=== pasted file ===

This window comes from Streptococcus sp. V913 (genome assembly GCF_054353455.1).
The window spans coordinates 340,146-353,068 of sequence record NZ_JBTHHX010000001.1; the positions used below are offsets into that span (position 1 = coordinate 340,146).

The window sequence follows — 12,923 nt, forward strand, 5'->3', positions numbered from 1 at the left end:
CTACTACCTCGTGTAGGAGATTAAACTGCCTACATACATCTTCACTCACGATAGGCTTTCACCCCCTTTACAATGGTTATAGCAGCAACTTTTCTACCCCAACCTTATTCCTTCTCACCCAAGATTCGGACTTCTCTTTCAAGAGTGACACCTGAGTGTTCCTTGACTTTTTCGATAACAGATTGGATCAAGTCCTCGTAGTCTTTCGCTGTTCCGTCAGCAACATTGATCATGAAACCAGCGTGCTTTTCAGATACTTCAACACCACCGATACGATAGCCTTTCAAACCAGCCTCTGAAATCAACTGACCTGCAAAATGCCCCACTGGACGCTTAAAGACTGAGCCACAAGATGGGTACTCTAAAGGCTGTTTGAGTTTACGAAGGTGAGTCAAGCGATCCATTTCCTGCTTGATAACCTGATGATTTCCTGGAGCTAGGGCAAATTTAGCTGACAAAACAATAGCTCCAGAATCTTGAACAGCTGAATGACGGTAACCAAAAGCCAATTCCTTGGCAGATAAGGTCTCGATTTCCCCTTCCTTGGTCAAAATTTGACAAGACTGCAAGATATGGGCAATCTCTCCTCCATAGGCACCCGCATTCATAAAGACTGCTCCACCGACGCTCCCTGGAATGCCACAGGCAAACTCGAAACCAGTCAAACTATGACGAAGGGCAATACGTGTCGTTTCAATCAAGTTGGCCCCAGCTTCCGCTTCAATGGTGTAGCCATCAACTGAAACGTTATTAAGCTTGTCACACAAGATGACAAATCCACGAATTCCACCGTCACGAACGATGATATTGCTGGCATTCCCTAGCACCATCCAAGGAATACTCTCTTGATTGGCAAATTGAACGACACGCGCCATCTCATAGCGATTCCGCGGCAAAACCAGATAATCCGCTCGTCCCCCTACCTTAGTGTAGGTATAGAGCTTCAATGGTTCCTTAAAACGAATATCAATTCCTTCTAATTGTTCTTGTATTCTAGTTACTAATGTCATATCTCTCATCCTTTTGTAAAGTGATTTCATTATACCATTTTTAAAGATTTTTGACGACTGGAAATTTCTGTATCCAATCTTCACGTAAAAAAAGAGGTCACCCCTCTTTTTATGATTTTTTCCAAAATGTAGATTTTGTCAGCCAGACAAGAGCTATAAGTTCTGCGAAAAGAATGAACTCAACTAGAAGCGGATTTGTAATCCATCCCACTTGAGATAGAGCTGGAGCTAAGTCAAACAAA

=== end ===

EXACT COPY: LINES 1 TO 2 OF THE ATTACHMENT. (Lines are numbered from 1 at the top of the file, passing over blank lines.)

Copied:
This window comes from Streptococcus sp. V913 (genome assembly GCF_054353455.1).
The window spans coordinates 340,146-353,068 of sequence record NZ_JBTHHX010000001.1; the positions used below are offsets into that span (position 1 = coordinate 340,146).